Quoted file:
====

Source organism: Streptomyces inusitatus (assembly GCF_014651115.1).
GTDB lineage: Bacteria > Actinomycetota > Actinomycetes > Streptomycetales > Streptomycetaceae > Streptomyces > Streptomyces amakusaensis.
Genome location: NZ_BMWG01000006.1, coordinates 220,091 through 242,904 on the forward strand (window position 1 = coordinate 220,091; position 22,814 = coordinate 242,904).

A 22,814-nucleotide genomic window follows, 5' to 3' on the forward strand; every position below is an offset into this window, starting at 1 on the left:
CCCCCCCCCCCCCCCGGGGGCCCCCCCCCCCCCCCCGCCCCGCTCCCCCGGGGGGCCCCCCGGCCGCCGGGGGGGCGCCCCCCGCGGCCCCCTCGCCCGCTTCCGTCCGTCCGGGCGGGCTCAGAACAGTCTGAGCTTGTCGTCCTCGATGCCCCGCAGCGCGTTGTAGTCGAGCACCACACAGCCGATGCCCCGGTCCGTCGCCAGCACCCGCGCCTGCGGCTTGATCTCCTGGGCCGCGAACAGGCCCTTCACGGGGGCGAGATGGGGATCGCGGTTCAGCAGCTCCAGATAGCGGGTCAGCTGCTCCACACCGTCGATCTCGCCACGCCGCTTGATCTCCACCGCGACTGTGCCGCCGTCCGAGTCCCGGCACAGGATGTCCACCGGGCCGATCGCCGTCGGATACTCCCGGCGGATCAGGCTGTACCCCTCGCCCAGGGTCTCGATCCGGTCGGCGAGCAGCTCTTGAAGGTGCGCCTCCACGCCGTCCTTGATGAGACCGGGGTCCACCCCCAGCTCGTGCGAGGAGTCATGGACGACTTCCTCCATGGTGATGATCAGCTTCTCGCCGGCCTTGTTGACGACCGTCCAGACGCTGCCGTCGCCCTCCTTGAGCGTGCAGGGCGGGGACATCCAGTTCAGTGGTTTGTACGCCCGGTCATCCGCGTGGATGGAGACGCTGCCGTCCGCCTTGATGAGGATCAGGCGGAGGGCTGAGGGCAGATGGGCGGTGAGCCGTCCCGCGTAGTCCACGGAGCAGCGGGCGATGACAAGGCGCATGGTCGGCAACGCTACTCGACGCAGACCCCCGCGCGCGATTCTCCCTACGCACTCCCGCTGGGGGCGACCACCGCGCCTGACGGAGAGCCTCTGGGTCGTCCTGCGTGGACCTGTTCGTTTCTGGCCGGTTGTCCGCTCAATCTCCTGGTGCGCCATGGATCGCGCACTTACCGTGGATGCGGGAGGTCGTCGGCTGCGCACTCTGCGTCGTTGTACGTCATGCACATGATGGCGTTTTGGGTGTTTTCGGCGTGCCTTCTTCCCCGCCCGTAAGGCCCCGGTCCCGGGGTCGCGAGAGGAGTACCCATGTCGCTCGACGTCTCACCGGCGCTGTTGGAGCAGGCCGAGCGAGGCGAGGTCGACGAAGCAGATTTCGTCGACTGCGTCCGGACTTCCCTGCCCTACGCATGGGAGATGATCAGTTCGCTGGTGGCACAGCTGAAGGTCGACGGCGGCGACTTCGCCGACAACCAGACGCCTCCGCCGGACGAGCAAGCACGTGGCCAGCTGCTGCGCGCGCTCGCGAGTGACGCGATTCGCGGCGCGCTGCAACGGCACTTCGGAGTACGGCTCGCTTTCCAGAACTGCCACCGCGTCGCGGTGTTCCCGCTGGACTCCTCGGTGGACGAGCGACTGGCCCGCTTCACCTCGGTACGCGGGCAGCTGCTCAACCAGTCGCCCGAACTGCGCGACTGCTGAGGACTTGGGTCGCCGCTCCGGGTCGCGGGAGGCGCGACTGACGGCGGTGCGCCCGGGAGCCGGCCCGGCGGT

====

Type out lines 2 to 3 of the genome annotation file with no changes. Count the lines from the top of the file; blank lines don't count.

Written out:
GTDB lineage: Bacteria > Actinomycetota > Actinomycetes > Streptomycetales > Streptomycetaceae > Streptomyces > Streptomyces amakusaensis.
Genome location: NZ_BMWG01000006.1, coordinates 220,091 through 242,904 on the forward strand (window position 1 = coordinate 220,091; position 22,814 = coordinate 242,904).